When we try to figure out the growth of a site, or the relative traffic between sites, we often turn to the only free public tools available for the job.
The reason for their inaccuracy is the method of their tracking. Alexa relies on traffic stats from their toolbar that users must install. So, it’s not a representative cross section of the internet. Compete incorporates data from ISPs, toolbar users, and opt-in panels. Despite their added efforts, I’ve found their numbers to also be way off.
Finally, there’s Quantcast — another traffic estimator service. I’ve personally found their estimates to be equally inaccurate. However, unique to their service is the ability for site owners to place actual Quantcast tracking tags on their site so their traffic is directly measured. Once they collect enough data, they will display (if you chose to opt in) the actual traffic stats for all to see.
What this means is we can actually compare actual traffic stats to Compete’s estimated traffic stats (which are also reported in uniques/month) to see what Compete’s margin of error can be across different sites.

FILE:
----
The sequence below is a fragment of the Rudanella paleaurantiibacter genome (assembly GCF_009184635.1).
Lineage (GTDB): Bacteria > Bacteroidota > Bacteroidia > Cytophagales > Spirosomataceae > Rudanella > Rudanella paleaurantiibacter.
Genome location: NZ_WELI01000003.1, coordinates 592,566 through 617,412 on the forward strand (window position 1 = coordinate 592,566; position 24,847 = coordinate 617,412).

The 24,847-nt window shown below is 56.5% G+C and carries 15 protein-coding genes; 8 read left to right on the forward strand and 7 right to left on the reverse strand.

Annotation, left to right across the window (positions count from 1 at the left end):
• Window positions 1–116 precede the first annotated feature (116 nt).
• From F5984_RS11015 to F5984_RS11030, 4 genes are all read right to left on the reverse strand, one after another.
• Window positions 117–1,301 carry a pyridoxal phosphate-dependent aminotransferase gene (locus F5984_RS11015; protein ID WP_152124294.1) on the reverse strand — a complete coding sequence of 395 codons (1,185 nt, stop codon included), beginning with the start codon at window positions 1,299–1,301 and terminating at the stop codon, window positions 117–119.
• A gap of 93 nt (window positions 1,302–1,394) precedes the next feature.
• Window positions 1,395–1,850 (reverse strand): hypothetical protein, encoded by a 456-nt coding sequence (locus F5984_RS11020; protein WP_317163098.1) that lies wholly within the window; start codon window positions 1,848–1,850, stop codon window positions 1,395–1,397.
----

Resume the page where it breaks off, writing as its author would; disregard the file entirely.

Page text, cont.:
Based on a small sample of websites (n=25), Compete’s estimates predict from 18.6% to 137% of a site’s actually measured traffic stats.
See this graph (click for larger):
Explanation of Columns
Actually measured Worldwide traffic via Quantcast
Actually measured U.S. traffic via Quantcast
Compete U.S. Uniques
Compete’s estimate based on their aggregate data.
% of Actual world
How far off is Compete’s U.S. numbers compared to Actual Worldwide
% of Actual US
How far off is Compete’s U.S. numbers compared to Actual U.S.
Now, to be fair, Compete only claims to offer estimates of U.S. monthly uniques, but I’ve included Worldwide uniques to point out how deceptive this can be for sites with a large international audience, such as Hi5.com. Compete’s U.S. estimate only counts 3.13% of Hi5′s actual worldwide traffic. Even when comparing U.S. numbers, Compete still underestimates Hi5′s U.S. traffic by over 50%.
Worst Estimates (U.S.)
In our small sample size, the most underestimated traffic sites where
MacRumors.com – 18% of Actual U.S traffic
Wonkette.com – 22% of Actual U.S. traffic
FunnyorDie.com – 24.8% of Actual U.S. traffic
icanhascheezburger.com – 24.94% of Actual U.S. traffic
Gizmodo.com – 27.97% of Actual U.S. traffic
BoingBoing.net – 32.08% of Actual U.S. traffic
Propeller.com -35.16% of Actual U.S. traffic
Best Estimates (U.S.)
These sites’ estimates were not that far off, and in some cases overestimated actual numbers.
Whateverlife.com – 76.2% of Actual U.S. traffic
TechCrunch.com – 76.2% of Actual U.S. traffic
Hotornot.com – 81.67% of Actual U.S. traffic
Gigaom.com – 93.70% of Actual U.S. traffic
Slide.com – 111.18% of Actual U.S. traffic
Wikia.com – 112.79% of Actual U.S. traffic
Digg.com – 137.01% of Actual U.S. traffic
I’m not sure if many conclusions can be drawn from this data alone, but it just shows that traffic stats estimates can be very deceptive. I was somewhat surprised that some sites’ estimates were actually greater than their actual stats.